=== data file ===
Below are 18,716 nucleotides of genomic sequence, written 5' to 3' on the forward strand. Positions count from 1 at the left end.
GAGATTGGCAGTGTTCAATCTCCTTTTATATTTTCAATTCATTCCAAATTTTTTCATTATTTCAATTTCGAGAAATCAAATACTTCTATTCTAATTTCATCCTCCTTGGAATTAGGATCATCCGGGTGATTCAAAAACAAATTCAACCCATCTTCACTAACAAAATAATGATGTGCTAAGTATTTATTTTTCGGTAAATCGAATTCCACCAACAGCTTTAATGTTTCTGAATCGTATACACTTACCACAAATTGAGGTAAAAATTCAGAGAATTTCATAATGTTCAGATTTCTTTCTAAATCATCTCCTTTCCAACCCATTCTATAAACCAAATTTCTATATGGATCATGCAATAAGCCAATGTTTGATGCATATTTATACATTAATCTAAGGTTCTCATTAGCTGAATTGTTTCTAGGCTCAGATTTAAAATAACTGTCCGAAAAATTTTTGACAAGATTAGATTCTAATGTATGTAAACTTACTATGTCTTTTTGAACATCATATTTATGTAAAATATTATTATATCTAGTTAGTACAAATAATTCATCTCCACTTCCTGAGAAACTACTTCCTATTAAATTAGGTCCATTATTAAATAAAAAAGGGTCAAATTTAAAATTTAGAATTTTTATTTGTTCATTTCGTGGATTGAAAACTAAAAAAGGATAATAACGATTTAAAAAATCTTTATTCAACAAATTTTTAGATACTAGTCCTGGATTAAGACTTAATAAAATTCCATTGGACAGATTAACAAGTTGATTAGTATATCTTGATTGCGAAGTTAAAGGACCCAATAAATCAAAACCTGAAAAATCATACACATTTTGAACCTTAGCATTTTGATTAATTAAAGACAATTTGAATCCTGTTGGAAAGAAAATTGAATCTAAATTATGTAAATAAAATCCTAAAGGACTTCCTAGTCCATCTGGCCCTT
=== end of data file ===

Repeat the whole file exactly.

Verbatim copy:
Below are 18,716 nucleotides of genomic sequence, written 5' to 3' on the forward strand. Positions count from 1 at the left end.
GAGATTGGCAGTGTTCAATCTCCTTTTATATTTTCAATTCATTCCAAATTTTTTCATTATTTCAATTTCGAGAAATCAAATACTTCTATTCTAATTTCATCCTCCTTGGAATTAGGATCATCCGGGTGATTCAAAAACAAATTCAACCCATCTTCACTAACAAAATAATGATGTGCTAAGTATTTATTTTTCGGTAAATCGAATTCCACCAACAGCTTTAATGTTTCTGAATCGTATACACTTACCACAAATTGAGGTAAAAATTCAGAGAATTTCATAATGTTCAGATTTCTTTCTAAATCATCTCCTTTCCAACCCATTCTATAAACCAAATTTCTATATGGATCATGCAATAAGCCAATGTTTGATGCATATTTATACATTAATCTAAGGTTCTCATTAGCTGAATTGTTTCTAGGCTCAGATTTAAAATAACTGTCCGAAAAATTTTTGACAAGATTAGATTCTAATGTATGTAAACTTACTATGTCTTTTTGAACATCATATTTATGTAAAATATTATTATATCTAGTTAGTACAAATAATTCATCTCCACTTCCTGAGAAACTACTTCCTATTAAATTAGGTCCATTATTAAATAAAAAAGGGTCAAATTTAAAATTTAGAATTTTTATTTGTTCATTTCGTGGATTGAAAACTAAAAAAGGATAATAACGATTTAAAAAATCTTTATTCAACAAATTTTTAGATACTAGTCCTGGATTAAGACTTAATAAAATTCCATTGGACAGATTAACAAGTTGATTAGTATATCTTGATTGCGAAGTTAAAGGACCCAATAAATCAAAACCTGAAAAATCATACACATTTTGAACCTTAGCATTTTGATTAATTAAAGACAATTTGAATCCTGTTGGAAAGAAAATTGAATCTAAATTATGTAAATAAAATCCTAAAGGACTTCCTAGTCCATCTGGCCCTT